Now we have all the basic numbers we have to use in the Illustrator file. I have also made available online an Excel file that will calculate all the demensions for you as you fill in the measurements.
Illustrator work file
- Make a new file in Illustrator. Make the art board 1000 pt wide and the height 1227 pt. 1227 pt is Em Square 1000 pt + Descender 227.
- Drag the ruler zero point from the upper left corner where the rulers meet to the very bottom of the art board.
- Drag a guideline from the top ruler to the height of 227 pt. This guideline will be the Baseline of the font.
- Drag the ruler zero point to the Baseline and to the very left edge of the art board. Note: This is very important because this determines the position of the glyph when it’s transported to FontLab.
- Drag guidelines from the top ruler to where the Ascender, x-heigh, Caps and overshoots should be according to your table.
Zoom in to get it precise. You may even find it easier to make three boxes, let’s say 20 pt wide and in the heights of 773 pt, 733 pt, 527 pt. Align the boxes at the bottoms and place on the Baseline. Drag the guidelines to the top of the boxes. When this is done you can resize your font design to the guidelines for further designing and preparation for transporting to FontLab.
But there is even an easier way to do this, which is a great timesaver: Use the Keyboard shortcut to shift between Units and you see that 54,6 mm, the Em Square is 154,792 pt. We want to resize it to 1000 pt. 1000 pt divided by 154,792 multiplied by 100 is 646. This means that in this specific example it’s possible to use 646% to enlarge all of the design. It also means that you can take the colored boxes to your file and:
- Do the 1 – 4 actions of the previous description.
- Bring in the colored boxes. Adjust the shapes to a more square form by using the Direct Selection Tool (the white arrow), and move the right side of the boxes to left.
- Put the colored boxes so that the Baselines are aligned exactly.
- Option-Click with the Scale Tool on the Baseline. Put in 646% in the Uniform Scale field in the dialog box that opens.
- Set guidelines according to the colored boxes. Delete the boxes when you are done.
- The percentage 646% is now the key number to all your enlargements and you use it to re size the font design.
Few things to remember about drawing fonts in Illustrator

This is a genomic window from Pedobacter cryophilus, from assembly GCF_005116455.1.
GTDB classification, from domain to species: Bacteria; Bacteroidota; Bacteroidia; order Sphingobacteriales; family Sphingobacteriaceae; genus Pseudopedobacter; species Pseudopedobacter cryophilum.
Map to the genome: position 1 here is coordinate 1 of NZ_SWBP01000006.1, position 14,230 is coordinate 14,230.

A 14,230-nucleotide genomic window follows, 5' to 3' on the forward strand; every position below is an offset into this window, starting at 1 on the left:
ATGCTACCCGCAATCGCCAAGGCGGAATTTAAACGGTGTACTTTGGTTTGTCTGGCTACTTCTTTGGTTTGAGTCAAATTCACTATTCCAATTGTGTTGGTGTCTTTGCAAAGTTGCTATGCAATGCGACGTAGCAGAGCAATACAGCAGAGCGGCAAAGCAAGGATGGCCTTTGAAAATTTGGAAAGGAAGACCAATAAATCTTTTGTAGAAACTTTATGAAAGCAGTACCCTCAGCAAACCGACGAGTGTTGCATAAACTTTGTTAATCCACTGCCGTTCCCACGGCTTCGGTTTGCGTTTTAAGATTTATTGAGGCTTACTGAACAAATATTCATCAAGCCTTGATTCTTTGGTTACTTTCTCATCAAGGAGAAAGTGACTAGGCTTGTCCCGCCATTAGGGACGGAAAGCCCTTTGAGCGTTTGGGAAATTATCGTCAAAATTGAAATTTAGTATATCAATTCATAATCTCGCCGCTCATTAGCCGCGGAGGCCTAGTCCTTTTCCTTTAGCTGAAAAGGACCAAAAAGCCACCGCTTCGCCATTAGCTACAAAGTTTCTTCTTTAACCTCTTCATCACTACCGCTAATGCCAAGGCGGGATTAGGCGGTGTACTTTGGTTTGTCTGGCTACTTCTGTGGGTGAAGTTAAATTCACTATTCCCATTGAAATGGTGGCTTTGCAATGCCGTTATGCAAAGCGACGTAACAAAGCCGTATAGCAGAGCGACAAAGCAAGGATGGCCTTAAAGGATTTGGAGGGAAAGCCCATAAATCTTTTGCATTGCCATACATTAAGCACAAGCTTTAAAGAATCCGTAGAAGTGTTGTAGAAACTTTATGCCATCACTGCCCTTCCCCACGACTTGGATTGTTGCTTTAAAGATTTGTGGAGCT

- If fonts are drawn in Illustrator and intended to be moved over to FontLab it must be filled, not stroked.
- The drawings must not exceed the top or bottom of the Art board / Document Size.
- Let all your Nodes / Anchor points fit the Grid / Guidelines.
- Keep Snap to Grid on. When the drawings are moved over to FontLab will round the drawings off if it does not fit the grid.
- If you think you need more precision recalculate all the numbers in the table with 2000 (instead of 1000) and increase the Illustrator document size accordingly. Also change the UPM in FontLab to 2000.
Few things have to be done on FontLab’s side before we can place the glyphs into it.
- Go to File in the menu and choose New. File | New.
- File | Font Info | Metrics and Dimensions. Keep it like it is: Font’s UPM is: 1000
- File | Font Info | Metrics and Dimensions | Key Dimensions. Fill in the dimensions from the table like is shown here.
- Go to Preferences | General. Be sure “Do not rescale EPS files” is checked.
Import – Export
Now everything is ready to swap your font design between Illustrator and FontLab in both directions. There are few options.
Copy the glyph in Illustrator or FontLab and paste it into FontLab or Illustrator. Works fine both ways in Illustrator CS and FontLab 4.6 and the glyph will stay proportional in either application.
You can also save an EPS out of Illustrator but it has to be exported as Illustrator Legacy EPS. Go: File | Export … Illustrator Legacy EPS in Illustrator CS. In CS2 it’s Save as … . Save as Illustrator 8 compatible file.
Individual characters or glyphs can be exported out of FontLab and opened in Illustrator.
Added: Note that this method does not work properly in Illustrator CS5. That is, pasting a glyph from Illustrator to FontLab Studio works fine. It respects the 0.0 ruler point which should be on the baseline. But pasting a glyph from FontLab to Illustrator CS5 with Paste to Front results in centering the glyph on the center of the Artboard.
Workaround is to make a little box for example on the 0.0 baseline in FontLab and copy it along and then drag this box along with the glyph to the right position in Illustrator.
I have no idea if this will ever get fixed, but if you like to use this method you might want to keep a copy of Illustrator CS4 on your computer, just for this purpose.